VenAmCham's chair: Uncertainty will prevail in 2013 in Venezuela
Talks will be fundamental for unity among Venezuelans
The Venezuelan outlook "is complicated," Marturet noted as he explained a similar situation is taking place at the international level. "We are going through a global situation. I mean, five years ago, we would not have foresee that Europe would be crippled from the economic standpoint or that the United States would face a recession, even though it appears to be near the end; or that emerging economies would perform so good."
As for Venezuela, however, "It is going to be a year of many expectations and lot of uncertainty," VenAmCham's chair said within the framework of a Regular General Meeting of the bilateral organization. "Appraising and looking down on the horizon will be necessary. However, it appears clear that we will keep on being an oil exporting country and we need to boost production," which has been shed in recent years. It is also essential to invest in new technologies in the oil sector. Venezuela "cannot miss this if it wants to maintain its position."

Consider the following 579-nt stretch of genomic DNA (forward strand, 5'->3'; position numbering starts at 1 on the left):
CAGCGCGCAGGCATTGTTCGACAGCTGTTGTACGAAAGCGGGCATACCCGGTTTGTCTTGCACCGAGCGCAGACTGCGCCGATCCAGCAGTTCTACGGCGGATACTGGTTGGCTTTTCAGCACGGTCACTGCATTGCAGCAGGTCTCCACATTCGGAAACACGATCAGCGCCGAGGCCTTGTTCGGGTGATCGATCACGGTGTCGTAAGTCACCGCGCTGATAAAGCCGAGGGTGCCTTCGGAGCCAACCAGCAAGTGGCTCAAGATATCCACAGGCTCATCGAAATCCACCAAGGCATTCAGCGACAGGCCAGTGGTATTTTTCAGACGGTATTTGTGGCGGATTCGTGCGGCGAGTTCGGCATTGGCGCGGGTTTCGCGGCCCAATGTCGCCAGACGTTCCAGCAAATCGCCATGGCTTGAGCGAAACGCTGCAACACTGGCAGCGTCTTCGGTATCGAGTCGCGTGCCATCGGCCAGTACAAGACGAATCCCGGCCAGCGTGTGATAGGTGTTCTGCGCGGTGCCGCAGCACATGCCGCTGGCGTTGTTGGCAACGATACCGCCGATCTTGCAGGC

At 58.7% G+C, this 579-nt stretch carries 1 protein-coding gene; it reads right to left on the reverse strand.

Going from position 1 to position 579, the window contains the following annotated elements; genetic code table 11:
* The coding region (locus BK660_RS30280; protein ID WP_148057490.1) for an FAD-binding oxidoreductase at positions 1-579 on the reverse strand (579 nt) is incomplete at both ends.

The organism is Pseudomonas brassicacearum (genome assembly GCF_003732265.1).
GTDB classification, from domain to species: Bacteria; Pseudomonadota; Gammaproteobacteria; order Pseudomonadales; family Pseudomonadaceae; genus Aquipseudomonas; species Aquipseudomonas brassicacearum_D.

Marturet also noted it is pivotal for companies to "have a clear panorama of the foreign exchange rate, economic growth, and labor." However, he underscored the importance of "engaging in a dialog. We, Venezuelans, live in two different countries. A dialog is vital for us to unite."
That political protest in Venezuela has lost momentum seems pretty obvious: people are no longer building barricades to block off streets near Plaza Francia in Altamira (eastern Caracas), an anti-government stronghold; no new images have been shown of brave and dashing protesters with bandanna-covered faces clashing with the National Guard in San Cristóbal, in the western state of Táchira; and those who dreamed of a horde of "Gochos" (Tachirans) descending in an avalanche to stir up revolt in Caracas have been left with no option but to wake up to reality.